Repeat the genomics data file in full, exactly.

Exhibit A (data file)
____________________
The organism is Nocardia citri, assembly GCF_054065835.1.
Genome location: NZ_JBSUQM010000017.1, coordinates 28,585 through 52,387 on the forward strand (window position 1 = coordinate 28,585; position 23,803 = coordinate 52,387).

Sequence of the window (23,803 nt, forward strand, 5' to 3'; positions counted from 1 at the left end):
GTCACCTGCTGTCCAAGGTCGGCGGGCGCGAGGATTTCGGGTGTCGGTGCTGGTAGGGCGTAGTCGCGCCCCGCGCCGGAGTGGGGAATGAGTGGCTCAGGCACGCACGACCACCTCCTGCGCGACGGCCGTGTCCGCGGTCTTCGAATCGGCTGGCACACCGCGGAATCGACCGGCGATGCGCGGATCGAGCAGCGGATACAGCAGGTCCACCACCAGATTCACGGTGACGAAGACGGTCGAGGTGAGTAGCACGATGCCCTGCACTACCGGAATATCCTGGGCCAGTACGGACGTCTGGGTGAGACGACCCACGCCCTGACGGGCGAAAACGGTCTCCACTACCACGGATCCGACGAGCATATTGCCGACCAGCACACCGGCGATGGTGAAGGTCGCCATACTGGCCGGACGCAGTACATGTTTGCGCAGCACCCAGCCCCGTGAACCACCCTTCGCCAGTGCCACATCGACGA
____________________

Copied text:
The organism is Nocardia citri, assembly GCF_054065835.1.
Genome location: NZ_JBSUQM010000017.1, coordinates 28,585 through 52,387 on the forward strand (window position 1 = coordinate 28,585; position 23,803 = coordinate 52,387).

Sequence of the window (23,803 nt, forward strand, 5' to 3'; positions counted from 1 at the left end):
GTCACCTGCTGTCCAAGGTCGGCGGGCGCGAGGATTTCGGGTGTCGGTGCTGGTAGGGCGTAGTCGCGCCCCGCGCCGGAGTGGGGAATGAGTGGCTCAGGCACGCACGACCACCTCCTGCGCGACGGCCGTGTCCGCGGTCTTCGAATCGGCTGGCACACCGCGGAATCGACCGGCGATGCGCGGATCGAGCAGCGGATACAGCAGGTCCACCACCAGATTCACGGTGACGAAGACGGTCGAGGTGAGTAGCACGATGCCCTGCACTACCGGAATATCCTGGGCCAGTACGGACGTCTGGGTGAGACGACCCACGCCCTGACGGGCGAAAACGGTCTCCACTACCACGGATCCGACGAGCATATTGCCGACCAGCACACCGGCGATGGTGAAGGTCGCCATACTGGCCGGACGCAGTACATGTTTGCGCAGCACCCAGCCCCGTGAACCACCCTTCGCCAGTGCCACATCGACGA